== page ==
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Nikkei falls as market stays risk averse before U.S. jobs data
January 9, 2014 / 1:50 AM / in 4 years

Nikkei falls as market stays risk averse before U.S. jobs data

* Topix 33 subsectors in negative territory
    * All eyes on U.S. payroll data
    * Market should brace for higher U.S. yield if data sharply
exceed forecasts - analyst

    By Ayai Tomisawa
    TOKYO, Jan 9 (Reuters) - Japan's Nikkei share average fell
on Thursday morning after rising sharply on the previous day, as
investors stayed risk averse before the release of U.S. nonfarm
payroll data on Friday.
    The Nikkei dropped 1.3 percent to 15,915.27 in
mid-morning trade after soaring 1.9 percent on Wednesday.
    The broader Topix index, which jumped 1.8 percent to
end Wednesday at its highest since July 2008, shed 0.7 percent
to 1,297.43. All of its 33 subsectors were in negative
    "Investors stayed risk-off before the major event (Friday's
jobs data), but in the mid-to-long term, Japanese shares are on
the rise," said Takatoshi Itoshima, chief portfolio manager at
Commons Asset Management.
    Financials, which were bought on the previous day by what
traders said seemed like foreign pension funds and other foreign
funds, lost ground on profit-taking. Mizuho Financial Group
 dropped 1.7 percent and was the second-most traded
stock by turnover, while Mitsubishi UFJ Financial Group 
fell 1.5 percent.
    The JPX-Nikkei Index 400, which started trading
on Monday, dropped 0.8 percent to 11,709.84.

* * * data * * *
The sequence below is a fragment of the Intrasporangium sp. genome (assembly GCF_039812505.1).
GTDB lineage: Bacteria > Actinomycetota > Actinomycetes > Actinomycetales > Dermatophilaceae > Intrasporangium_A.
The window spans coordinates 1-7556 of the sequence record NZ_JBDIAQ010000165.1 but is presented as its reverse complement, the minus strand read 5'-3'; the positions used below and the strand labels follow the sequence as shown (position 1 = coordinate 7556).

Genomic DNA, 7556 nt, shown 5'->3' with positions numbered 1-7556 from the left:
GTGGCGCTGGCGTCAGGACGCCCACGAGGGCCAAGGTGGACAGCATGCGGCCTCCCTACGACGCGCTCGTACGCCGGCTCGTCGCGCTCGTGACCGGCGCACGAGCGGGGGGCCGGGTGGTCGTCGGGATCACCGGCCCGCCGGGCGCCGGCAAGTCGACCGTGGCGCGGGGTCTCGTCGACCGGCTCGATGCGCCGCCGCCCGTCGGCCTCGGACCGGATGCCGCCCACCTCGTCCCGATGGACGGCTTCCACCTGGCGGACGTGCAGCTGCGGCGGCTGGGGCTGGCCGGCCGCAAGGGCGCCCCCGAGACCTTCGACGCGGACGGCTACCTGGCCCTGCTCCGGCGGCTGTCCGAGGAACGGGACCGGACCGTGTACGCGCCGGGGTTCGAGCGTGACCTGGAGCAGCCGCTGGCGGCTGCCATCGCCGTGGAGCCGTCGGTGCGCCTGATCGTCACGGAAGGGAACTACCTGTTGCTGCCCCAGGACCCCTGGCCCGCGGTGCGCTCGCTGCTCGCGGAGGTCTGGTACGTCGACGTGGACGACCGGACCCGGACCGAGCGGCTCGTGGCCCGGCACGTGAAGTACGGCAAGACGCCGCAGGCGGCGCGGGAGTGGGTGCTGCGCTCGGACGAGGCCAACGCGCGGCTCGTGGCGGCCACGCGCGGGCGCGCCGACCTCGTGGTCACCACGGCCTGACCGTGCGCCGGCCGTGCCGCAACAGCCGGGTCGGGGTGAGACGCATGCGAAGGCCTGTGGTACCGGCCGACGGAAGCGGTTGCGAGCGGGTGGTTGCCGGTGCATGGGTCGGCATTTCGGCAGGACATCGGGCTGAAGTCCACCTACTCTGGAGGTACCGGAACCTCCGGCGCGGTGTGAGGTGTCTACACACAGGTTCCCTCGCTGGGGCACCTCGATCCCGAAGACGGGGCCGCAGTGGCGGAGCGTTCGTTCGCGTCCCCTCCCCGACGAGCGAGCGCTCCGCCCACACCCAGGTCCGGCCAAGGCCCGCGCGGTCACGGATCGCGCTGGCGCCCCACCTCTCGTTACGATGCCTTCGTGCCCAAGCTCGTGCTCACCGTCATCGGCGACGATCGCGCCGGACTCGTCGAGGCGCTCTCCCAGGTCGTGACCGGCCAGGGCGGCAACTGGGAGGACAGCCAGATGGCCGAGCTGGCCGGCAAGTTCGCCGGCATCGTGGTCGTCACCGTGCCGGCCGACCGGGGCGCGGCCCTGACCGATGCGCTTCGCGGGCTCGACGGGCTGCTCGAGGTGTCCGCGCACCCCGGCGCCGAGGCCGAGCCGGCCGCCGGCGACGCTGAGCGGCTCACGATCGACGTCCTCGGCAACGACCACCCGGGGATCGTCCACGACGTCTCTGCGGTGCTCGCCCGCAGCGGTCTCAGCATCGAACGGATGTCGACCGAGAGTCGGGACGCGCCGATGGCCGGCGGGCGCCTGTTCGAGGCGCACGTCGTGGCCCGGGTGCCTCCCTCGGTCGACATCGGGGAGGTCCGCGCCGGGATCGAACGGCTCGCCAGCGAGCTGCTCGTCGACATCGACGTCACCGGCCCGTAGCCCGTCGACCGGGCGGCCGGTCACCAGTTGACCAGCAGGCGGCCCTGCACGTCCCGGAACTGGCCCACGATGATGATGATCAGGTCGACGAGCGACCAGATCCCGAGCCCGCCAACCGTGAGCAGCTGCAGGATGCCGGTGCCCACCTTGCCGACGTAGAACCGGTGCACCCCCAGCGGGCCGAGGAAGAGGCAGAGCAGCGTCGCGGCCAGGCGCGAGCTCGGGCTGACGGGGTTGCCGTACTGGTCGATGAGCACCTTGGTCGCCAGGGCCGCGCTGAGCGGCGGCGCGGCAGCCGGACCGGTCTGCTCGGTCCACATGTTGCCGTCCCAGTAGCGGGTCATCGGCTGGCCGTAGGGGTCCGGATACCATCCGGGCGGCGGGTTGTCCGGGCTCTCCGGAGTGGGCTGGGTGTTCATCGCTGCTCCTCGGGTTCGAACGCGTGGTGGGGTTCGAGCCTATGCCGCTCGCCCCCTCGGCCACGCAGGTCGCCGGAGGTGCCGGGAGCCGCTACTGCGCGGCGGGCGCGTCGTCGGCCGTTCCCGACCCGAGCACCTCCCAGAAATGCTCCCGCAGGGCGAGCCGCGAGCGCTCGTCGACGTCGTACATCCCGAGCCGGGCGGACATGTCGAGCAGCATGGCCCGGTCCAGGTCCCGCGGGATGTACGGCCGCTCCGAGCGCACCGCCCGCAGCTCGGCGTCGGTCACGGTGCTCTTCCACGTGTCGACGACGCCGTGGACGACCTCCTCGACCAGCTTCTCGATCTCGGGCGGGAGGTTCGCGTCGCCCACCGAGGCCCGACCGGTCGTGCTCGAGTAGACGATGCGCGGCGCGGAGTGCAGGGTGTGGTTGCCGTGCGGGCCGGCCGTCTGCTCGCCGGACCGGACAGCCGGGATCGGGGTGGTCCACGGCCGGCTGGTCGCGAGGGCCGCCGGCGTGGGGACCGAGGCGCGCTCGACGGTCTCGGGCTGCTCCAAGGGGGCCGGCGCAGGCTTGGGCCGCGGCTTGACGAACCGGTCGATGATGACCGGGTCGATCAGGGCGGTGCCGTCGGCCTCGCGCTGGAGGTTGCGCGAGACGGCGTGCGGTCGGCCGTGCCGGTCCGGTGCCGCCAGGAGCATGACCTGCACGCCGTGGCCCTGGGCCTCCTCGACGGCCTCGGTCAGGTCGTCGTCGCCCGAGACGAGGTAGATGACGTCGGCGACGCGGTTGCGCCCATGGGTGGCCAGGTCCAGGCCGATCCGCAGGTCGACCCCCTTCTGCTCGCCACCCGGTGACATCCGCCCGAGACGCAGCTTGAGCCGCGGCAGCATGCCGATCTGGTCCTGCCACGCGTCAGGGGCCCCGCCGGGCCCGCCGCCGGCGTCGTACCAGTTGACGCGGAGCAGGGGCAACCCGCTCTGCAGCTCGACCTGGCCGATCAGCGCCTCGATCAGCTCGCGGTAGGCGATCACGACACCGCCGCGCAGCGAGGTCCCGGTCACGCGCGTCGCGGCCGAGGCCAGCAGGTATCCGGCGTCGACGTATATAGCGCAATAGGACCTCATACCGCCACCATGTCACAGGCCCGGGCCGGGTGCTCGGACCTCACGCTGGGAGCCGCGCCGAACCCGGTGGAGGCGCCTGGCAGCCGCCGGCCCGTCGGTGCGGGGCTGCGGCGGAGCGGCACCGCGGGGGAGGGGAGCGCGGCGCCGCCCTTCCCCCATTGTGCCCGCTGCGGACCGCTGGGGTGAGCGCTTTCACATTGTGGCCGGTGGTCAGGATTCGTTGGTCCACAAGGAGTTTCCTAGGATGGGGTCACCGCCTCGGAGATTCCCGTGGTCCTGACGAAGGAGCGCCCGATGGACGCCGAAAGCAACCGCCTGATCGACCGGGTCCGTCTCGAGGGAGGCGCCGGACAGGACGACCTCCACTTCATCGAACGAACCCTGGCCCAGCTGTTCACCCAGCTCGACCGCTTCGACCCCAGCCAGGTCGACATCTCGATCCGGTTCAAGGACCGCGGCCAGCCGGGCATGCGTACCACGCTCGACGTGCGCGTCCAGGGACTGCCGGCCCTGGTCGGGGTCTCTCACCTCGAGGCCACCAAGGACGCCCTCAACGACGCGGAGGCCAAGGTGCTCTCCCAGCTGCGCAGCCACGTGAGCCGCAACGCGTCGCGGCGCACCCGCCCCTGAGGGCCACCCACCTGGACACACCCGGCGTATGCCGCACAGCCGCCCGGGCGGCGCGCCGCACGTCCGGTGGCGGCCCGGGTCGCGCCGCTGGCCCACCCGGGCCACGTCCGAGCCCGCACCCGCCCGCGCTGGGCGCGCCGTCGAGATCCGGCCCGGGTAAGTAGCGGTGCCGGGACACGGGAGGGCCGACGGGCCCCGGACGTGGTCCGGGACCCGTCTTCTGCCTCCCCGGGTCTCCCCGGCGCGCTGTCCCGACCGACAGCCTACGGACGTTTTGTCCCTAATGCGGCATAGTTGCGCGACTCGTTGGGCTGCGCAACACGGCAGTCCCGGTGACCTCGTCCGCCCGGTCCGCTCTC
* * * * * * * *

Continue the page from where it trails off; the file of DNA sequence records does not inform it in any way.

All eyes are on Friday's nonfarm payroll report, which will
give further clues on how well the U.S. economy is recovering
and how fast the Federal Reserve will scale back its stimulus
    Economists polled by Reuters expect 196,000 jobs to have
been added to the U.S. economy in December.
    "If it exceeds the forecast sharply, say, way higher than
200,000 jobs, we need to watch out for a possible rise in the
U.S. long-term interest rate," said Nobuhiko Kuramochi, a
strategist at Mizuho Securities.
    Other recent gainers also dropped, with Nintendo Co 
shedding 3.3 percent after jumping 11 percent as China
temporarily lifted a 14-year ban on selling video game consoles,
while infrastructure-related stock Mitsubishi Heavy Industries
Ltd slid 1.0 percent.
    However, Sony Corp bucked the weakness, rising 2.7
percent, with traders saying investors pushed the stock price to
reflect the price of Sony's American depository receipts.

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